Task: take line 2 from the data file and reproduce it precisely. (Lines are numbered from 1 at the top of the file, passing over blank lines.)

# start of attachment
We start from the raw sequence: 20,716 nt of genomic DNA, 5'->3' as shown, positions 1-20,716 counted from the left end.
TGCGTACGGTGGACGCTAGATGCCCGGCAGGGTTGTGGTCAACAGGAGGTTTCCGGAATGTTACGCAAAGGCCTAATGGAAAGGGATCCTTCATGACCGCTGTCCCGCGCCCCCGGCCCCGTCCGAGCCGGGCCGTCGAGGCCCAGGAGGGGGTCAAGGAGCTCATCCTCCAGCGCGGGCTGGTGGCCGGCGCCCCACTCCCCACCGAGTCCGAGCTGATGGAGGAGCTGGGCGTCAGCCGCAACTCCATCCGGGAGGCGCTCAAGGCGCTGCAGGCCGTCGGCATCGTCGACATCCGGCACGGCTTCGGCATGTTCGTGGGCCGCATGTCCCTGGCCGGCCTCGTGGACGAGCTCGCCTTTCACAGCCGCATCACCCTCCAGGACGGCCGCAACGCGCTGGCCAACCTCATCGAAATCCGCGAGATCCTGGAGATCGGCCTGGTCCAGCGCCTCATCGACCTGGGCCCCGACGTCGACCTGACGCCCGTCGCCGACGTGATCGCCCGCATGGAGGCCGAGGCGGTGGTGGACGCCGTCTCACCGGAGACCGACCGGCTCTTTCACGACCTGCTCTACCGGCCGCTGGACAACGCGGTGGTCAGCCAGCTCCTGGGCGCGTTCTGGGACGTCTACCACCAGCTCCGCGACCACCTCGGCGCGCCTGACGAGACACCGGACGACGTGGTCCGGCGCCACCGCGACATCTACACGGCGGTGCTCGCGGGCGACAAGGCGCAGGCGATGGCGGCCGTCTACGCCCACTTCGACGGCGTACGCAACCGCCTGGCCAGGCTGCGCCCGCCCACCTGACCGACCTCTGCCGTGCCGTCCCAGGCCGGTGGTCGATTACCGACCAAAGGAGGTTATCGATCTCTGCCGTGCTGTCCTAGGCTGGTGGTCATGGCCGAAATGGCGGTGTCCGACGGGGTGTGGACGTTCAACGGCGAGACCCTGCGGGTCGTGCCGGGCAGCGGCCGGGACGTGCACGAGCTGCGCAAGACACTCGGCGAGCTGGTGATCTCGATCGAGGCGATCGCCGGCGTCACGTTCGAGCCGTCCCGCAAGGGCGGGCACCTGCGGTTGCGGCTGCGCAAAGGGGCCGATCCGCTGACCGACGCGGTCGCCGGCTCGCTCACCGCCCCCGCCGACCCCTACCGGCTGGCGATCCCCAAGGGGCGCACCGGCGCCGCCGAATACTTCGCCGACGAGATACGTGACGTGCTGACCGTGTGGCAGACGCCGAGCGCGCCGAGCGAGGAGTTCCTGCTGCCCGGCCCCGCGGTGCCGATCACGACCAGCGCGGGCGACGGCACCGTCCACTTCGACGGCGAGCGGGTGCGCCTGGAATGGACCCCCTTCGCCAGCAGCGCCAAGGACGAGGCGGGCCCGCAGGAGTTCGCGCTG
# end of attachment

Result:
TGCGTACGGTGGACGCTAGATGCCCGGCAGGGTTGTGGTCAACAGGAGGTTTCCGGAATGTTACGCAAAGGCCTAATGGAAAGGGATCCTTCATGACCGCTGTCCCGCGCCCCCGGCCCCGTCCGAGCCGGGCCGTCGAGGCCCAGGAGGGGGTCAAGGAGCTCATCCTCCAGCGCGGGCTGGTGGCCGGCGCCCCACTCCCCACCGAGTCCGAGCTGATGGAGGAGCTGGGCGTCAGCCGCAACTCCATCCGGGAGGCGCTCAAGGCGCTGCAGGCCGTCGGCATCGTCGACATCCGGCACGGCTTCGGCATGTTCGTGGGCCGCATGTCCCTGGCCGGCCTCGTGGACGAGCTCGCCTTTCACAGCCGCATCACCCTCCAGGACGGCCGCAACGCGCTGGCCAACCTCATCGAAATCCGCGAGATCCTGGAGATCGGCCTGGTCCAGCGCCTCATCGACCTGGGCCCCGACGTCGACCTGACGCCCGTCGCCGACGTGATCGCCCGCATGGAGGCCGAGGCGGTGGTGGACGCCGTCTCACCGGAGACCGACCGGCTCTTTCACGACCTGCTCTACCGGCCGCTGGACAACGCGGTGGTCAGCCAGCTCCTGGGCGCGTTCTGGGACGTCTACCACCAGCTCCGCGACCACCTCGGCGCGCCTGACGAGACACCGGACGACGTGGTCCGGCGCCACCGCGACATCTACACGGCGGTGCTCGCGGGCGACAAGGCGCAGGCGATGGCGGCCGTCTACGCCCACTTCGACGGCGTACGCAACCGCCTGGCCAGGCTGCGCCCGCCCACCTGACCGACCTCTGCCGTGCCGTCCCAGGCCGGTGGTCGATTACCGACCAAAGGAGGTTATCGATCTCTGCCGTGCTGTCCTAGGCTGGTGGTCATGGCCGAAATGGCGGTGTCCGACGGGGTGTGGACGTTCAACGGCGAGACCCTGCGGGTCGTGCCGGGCAGCGGCCGGGACGTGCACGAGCTGCGCAAGACACTCGGCGAGCTGGTGATCTCGATCGAGGCGATCGCCGGCGTCACGTTCGAGCCGTCCCGCAAGGGCGGGCACCTGCGGTTGCGGCTGCGCAAAGGGGCCGATCCGCTGACCGACGCGGTCGCCGGCTCGCTCACCGCCCCCGCCGACCCCTACCGGCTGGCGATCCCCAAGGGGCGCACCGGCGCCGCCGAATACTTCGCCGACGAGATACGTGACGTGCTGACCGTGTGGCAGACGCCGAGCGCGCCGAGCGAGGAGTTCCTGCTGCCCGGCCCCGCGGTGCCGATCACGACCAGCGCGGGCGACGGCACCGTCCACTTCGACGGCGAGCGGGTGCGCCTGGAATGGACCCCCTTCGCCAGCAGCGCCAAGGACGAGGCGGGCCCGCAGGAGTTCGCGCTG